Byron Report: Parents Need To Be Parents

27 03 2008

Tanya Byron’s report on the issues of video game violence and internet safety for children, released today, makes some very good points. So before I launch into a tirade criticising its naivity, I should give it credit where it deserves. Really the split comes across the two issues, one is handled well, the other is handled appallingly badly. Can you guess which is which? I bet you can.

Yes, internet safety for children, a topic we’ve all known about for years and yet nothing really changes. She makes the rather obvious statement that parents are so afraid of the dangers of paedophiles in their neighbourhoods that they keep their children inside, usually on the internet, where the same dangers exist. You don’t say! Paedophiles can use the internet? Wow, and I’d have thought they’d be too busy fiddling with themselves to use a keyboard. I mean, come on, talk about stating the obvious.

Naturally parents should use blocking mechanisms, but these have been around for ages, and little utilised. Perhaps this is down to a lack of knowledge, in which case “parenting classes” in online safety might be a good idea, to make parents better informed. Yet I can’t help but wonder if it’s simply an attitude of laissez faire amongst the parents themselves. After all, why does it take a government report to tell parents to not allow their young children computers in their bedroom? It’s common sense!

Speaking for myself, I’ve always been into computers, since I had my first Commodore Amiga aged 10. Yet, despite this, my parents never allowed me to have a computer in my own room (until I was 16, at which point I was allowed to decide for myself). Certainly when my sister first visited chat rooms as an 11 year old my mother actually supervised her closely, and told her if she didn’t like it, she could lump it.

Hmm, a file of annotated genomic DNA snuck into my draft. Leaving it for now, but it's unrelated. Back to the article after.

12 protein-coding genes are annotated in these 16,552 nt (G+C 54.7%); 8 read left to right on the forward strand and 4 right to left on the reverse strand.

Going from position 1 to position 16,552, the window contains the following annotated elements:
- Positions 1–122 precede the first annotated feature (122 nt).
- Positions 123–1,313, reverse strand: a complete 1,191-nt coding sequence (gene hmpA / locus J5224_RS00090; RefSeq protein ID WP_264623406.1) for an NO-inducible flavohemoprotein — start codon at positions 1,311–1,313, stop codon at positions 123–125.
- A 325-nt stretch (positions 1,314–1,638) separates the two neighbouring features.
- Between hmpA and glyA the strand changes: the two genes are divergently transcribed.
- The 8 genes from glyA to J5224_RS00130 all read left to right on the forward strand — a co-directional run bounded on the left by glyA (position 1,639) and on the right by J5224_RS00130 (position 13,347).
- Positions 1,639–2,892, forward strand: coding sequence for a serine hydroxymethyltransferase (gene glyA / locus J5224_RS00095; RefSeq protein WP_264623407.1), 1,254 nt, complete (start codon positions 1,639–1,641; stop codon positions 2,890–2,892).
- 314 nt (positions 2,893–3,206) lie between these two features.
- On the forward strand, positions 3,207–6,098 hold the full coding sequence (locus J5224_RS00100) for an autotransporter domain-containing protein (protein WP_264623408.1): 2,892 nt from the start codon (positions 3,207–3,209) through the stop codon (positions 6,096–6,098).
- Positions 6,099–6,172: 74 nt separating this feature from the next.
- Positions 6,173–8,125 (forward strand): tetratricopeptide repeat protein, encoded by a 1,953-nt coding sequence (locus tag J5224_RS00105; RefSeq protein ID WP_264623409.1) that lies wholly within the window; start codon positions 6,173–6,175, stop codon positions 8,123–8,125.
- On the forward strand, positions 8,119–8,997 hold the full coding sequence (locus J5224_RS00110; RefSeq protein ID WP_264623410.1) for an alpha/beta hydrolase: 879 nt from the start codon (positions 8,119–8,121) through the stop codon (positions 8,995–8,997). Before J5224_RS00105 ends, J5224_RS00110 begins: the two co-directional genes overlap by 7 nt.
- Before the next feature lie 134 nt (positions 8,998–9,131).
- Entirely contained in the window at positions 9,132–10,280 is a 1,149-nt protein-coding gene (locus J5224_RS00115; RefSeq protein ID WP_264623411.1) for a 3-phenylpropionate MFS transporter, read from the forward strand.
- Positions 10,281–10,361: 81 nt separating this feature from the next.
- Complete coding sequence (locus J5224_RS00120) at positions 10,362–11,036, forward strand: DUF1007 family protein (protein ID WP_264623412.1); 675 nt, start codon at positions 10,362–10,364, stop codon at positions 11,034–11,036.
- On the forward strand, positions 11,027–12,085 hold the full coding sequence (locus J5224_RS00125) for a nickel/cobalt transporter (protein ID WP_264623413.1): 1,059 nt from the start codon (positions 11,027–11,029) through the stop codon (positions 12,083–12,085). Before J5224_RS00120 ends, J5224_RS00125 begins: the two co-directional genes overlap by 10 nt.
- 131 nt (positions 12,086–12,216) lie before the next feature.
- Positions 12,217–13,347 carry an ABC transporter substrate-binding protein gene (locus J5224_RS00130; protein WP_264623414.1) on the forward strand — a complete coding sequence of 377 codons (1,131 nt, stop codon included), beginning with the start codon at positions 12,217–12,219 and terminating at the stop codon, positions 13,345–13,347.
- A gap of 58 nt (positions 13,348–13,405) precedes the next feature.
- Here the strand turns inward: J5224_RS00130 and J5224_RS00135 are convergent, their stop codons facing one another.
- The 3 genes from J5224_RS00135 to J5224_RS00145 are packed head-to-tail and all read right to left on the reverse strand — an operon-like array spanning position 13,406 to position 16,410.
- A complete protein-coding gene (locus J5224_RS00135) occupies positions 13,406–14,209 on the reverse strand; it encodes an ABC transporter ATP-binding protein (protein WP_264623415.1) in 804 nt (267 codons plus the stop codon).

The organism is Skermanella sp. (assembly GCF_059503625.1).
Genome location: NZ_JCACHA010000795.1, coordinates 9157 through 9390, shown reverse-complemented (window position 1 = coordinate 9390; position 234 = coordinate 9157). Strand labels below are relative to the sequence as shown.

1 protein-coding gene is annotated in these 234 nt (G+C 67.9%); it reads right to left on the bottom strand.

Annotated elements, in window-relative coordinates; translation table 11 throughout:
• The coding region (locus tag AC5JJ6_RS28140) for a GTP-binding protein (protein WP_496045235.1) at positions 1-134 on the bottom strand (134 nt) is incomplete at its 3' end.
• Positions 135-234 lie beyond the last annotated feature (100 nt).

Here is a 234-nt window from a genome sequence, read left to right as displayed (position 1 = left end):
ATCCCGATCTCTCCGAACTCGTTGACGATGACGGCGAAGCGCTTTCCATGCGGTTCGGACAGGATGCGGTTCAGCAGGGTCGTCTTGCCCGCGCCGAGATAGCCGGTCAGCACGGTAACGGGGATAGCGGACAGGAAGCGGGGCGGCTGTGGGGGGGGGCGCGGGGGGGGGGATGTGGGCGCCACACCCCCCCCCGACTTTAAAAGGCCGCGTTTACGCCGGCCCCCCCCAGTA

We mollycoddle our children. They want a computer in their room, we give it to them. We try and supervise and they say they want privacy, we give it to them. Why not simply say they can have their privacy, but not when it comes to their internet use? Either they can use the internet whilst supervised, or not use the internet at all, the choice is theirs.

Not only does this keep them safer but it teaches them the value of compromise. Yet I can’t help but wonder if we’re missing the point here. Note I said “safer”. Not safe. You see, I don’t believe we can keep our children totally safe, what we need to do is teach our children how to cope with those dangers. This piece says it well, I think:

Parents and politicians cannot make this world wholly safe. Maybe the best they can offer, for all the talk of education and crackdowns, is to equip children better to deal with hazards placed in their way by adults. Byron’s findings sound moderate and balanced. That may not defuse a media firestorm about the (largely unproved) evils of the internet. As the Queen shouted across the courtroom where Alice sat: “Sentence first – verdict afterwards.”